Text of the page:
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Identifying young children without overweight at high risk for adult overweight: The Terneuzen Birth Cohort

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Author: Kroon, M.L.A. de · Renders, C.M. · Wouwe, J.P. van · Hirasing, R.A. · Buuren, S. van
Source:International Journal of Pediatric Obesity, 2 -2, 6, e187-e195
Identifier: 431404
doi: doi:10.3109/17477166.2010.526220
Keywords: Health · Adult overweight risk · Birth cohort · Body mass index standard deviation scores (BMI SDS) · Childhood · Prediction tool · Human · CH - Child Health LS - Life Style · BSS - Behavioural and Societal Sciences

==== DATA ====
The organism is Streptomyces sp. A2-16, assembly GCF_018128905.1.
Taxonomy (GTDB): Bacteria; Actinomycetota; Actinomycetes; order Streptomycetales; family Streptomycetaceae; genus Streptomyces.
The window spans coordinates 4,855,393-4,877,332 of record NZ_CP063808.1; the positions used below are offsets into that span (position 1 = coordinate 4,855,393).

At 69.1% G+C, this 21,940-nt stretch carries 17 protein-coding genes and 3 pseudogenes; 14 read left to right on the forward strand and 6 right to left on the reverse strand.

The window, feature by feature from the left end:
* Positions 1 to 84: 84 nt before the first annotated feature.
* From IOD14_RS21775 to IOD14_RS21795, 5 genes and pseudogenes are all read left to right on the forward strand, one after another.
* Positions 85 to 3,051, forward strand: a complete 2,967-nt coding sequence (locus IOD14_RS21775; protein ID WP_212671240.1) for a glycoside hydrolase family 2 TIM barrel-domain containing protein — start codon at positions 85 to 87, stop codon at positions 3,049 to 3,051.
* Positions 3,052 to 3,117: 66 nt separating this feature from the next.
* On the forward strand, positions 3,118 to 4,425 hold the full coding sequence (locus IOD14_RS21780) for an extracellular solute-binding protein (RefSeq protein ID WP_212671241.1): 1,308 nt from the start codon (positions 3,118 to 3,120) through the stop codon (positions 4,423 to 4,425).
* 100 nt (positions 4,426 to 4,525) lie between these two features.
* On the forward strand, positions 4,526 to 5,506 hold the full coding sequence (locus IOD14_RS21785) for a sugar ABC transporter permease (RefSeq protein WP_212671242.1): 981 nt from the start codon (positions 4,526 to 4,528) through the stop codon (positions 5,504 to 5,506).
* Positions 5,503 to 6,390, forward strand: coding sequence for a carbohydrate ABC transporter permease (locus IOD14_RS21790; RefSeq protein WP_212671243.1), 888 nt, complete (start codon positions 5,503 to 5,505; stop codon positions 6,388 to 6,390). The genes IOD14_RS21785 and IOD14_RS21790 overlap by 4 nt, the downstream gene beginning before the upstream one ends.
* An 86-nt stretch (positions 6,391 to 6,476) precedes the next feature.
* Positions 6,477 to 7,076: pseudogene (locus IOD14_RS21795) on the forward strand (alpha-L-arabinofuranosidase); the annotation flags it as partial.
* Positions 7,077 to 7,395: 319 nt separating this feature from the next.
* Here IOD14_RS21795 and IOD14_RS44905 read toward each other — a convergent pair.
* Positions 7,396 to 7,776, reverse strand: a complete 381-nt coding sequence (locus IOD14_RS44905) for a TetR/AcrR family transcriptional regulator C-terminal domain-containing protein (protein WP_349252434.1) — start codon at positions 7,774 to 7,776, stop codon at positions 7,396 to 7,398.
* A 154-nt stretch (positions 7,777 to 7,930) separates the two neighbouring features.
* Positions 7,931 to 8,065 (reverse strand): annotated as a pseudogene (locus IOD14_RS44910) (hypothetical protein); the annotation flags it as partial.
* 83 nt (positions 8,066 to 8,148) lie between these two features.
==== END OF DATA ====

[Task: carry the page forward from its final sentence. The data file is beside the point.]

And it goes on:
Objective. To develop a tool to identify children with high risk of adult overweight (AO), especially before developing overweight, based on body mass index (BMI) standard deviation score(s) (SDS) changes between 2-6 years (y) of age. Methods. We fitted a linear spline model to BMI SDS of 762 young Caucasian adults from the Terneuzen Birth Cohort at fixed ages between birth and 18 y. By linear regression analysis, we assessed the increase in explained variance of the adult BMI SDS by adding the BMI SDS at 2 y to the models including the BMI SDS at 4 y, 6 y and both 4 y and 6 y. AO risk was modelled by logistic regression. The internal validity was estimated using bootstrap techniques. Risk models were represented as risk score diagrams by gender for the age intervals 2-4 y and 2-6 y. Results. In addition to the BMI SDS at certain ages, the previous BMI SDS during childhood is positively related to adult weight. Receiver Operating Curves analysis provides insight into sensible cut-offs (AUC varied from 0.76 to 0.83). The sensitivity and specificity for 2-6 y at the cut-off of 0.25 and 0.5 are respectively, 0.76 and 0.74, and 0.36 and 0.93, whereas the PPV is 0.52 and 0.67, respectively. Conclusions. The risk score diagrams can serve as a tool for young children for primary prevention of adult overweight. To avoid wrongly designating children at risk for AO, we propose a cut-off with a high specificity at the risk of approximately 0.5. After external validation, wider adoption of this tool might enhance primary AO prevention. © 2011 Informa Healthcare.